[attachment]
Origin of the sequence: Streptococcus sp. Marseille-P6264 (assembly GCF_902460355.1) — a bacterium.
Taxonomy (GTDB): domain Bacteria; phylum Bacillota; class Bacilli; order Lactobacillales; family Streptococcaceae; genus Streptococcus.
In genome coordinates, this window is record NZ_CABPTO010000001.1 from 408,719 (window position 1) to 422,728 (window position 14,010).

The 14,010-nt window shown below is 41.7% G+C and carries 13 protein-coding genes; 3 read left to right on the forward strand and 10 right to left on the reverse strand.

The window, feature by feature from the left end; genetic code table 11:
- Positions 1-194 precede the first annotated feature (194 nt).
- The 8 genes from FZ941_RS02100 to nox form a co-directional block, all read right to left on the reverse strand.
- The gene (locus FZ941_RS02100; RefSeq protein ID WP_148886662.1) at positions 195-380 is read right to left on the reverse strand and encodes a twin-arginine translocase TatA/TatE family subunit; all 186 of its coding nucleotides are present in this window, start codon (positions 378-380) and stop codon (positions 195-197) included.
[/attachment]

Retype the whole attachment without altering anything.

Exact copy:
Origin of the sequence: Streptococcus sp. Marseille-P6264 (assembly GCF_902460355.1) — a bacterium.
Taxonomy (GTDB): domain Bacteria; phylum Bacillota; class Bacilli; order Lactobacillales; family Streptococcaceae; genus Streptococcus.
In genome coordinates, this window is record NZ_CABPTO010000001.1 from 408,719 (window position 1) to 422,728 (window position 14,010).

The 14,010-nt window shown below is 41.7% G+C and carries 13 protein-coding genes; 3 read left to right on the forward strand and 10 right to left on the reverse strand.

The window, feature by feature from the left end; genetic code table 11:
- Positions 1-194 precede the first annotated feature (194 nt).
- The 8 genes from FZ941_RS02100 to nox form a co-directional block, all read right to left on the reverse strand.
- The gene (locus FZ941_RS02100; RefSeq protein ID WP_148886662.1) at positions 195-380 is read right to left on the reverse strand and encodes a twin-arginine translocase TatA/TatE family subunit; all 186 of its coding nucleotides are present in this window, start codon (positions 378-380) and stop codon (positions 195-197) included.